That old line about “we’re here from the government to help you” always garners a laugh. But small toymakers are crying. Investigative columnist Timothy Carney looks at how the big toymakers are using new regulations to their benefit:
Thousands of self-employed businessmen, artists, and boutique owners who make or deal in hand-crafted children’s toys, clothes, or furniture could be out of work next month. A 2008 federal law, with the salutary-sounding name “Consumer Products Safety Improvement Act,” could drive these craftsmen out of business.
Big toymakers, who helped write the bill, are ready for the regulations that will go into effect Feb. 10, while smaller toymakers look likely to suffer. It’s another example of how Washington, when it regulates an industry, often helps the biggest businesses in that industry while crushing the smaller guys.
This toy story begins in the summer of 2007 when toy-making goliath Mattel was thrice forced to recall products made in China after discovering dangerous levels of lead. That fall, as Congress took up the bill reauthorizing the Consumer Products Safety Commission, consumer groups pushed for stricter safety standards on toys and other children’s products.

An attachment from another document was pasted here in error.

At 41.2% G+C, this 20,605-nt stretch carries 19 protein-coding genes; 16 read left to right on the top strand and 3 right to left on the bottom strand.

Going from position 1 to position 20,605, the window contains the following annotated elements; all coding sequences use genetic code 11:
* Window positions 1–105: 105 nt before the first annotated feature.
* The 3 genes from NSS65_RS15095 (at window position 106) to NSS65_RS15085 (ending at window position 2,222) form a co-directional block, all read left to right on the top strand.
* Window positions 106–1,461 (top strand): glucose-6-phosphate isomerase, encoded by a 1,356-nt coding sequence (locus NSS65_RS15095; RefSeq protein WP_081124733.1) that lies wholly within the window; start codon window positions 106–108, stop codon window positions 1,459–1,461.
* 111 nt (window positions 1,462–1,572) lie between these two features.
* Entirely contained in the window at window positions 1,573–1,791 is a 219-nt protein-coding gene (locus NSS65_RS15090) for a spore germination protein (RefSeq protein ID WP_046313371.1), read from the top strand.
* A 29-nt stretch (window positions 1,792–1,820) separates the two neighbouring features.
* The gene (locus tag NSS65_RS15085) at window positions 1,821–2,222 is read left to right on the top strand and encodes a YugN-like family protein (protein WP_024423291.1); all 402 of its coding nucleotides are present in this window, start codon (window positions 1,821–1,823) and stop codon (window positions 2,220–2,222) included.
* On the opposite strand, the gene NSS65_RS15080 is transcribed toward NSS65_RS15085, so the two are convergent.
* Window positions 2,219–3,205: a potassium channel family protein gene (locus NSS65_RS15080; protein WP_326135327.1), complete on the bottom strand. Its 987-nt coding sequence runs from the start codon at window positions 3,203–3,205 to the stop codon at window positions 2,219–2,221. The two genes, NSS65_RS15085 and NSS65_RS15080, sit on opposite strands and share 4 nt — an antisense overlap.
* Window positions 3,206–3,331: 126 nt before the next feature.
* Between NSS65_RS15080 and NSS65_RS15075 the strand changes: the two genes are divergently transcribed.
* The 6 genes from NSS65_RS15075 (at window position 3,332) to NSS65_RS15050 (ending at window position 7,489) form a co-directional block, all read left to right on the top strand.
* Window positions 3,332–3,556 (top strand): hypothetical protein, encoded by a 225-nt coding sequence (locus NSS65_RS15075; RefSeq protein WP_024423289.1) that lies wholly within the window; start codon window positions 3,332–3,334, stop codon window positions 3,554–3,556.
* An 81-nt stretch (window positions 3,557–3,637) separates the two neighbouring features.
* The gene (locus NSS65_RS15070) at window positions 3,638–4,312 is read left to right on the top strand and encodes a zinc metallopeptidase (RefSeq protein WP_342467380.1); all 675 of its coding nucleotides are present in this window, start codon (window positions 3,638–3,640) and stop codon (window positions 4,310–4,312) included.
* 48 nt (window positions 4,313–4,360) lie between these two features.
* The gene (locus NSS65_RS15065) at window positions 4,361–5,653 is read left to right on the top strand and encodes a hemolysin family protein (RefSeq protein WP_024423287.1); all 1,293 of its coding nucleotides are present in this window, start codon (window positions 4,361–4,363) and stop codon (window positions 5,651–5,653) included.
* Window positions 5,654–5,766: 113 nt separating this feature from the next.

In September 2007, Sen. Mark Pryor, D-Ark., introduced a bill in response to the lead-in-toys scare. The bill became law in August 2008, making it illegal to sell children’s products—toys, furniture, clothes, et cetera—that have not undergone third-party testing for hazardous materials.
The bill also declared that any children’s product was a “banned hazardous substance” if any portion of it had a lead content greater than 600 parts per million. Also all manufacturers of children’s products—big or small—are required by the law to create registries of every product they sell and put unique tracking numbers or marks on each product.
This third-party testing portion of the bill goes into effect Feb. 10, which has small toymakers up in arms. The Handmade Toy Alliance is one of many groups mobilizing to keep the CPSC from destroying artisan toymaking.
Large manufacturers who mass produce toys or children’s furniture will face some added costs from the bill, but these are costs they can bear—especially because the costs will be industry wide thus passed onto consumers.
Indeed, many of the bigger manufacturers have already implemented testing procedures to comply with the federal requirements. Their smaller competitors, however, will suffer under the burden.
Ah, yes. The government is here to help us–well, at least some of us, if we have big lobbying operations!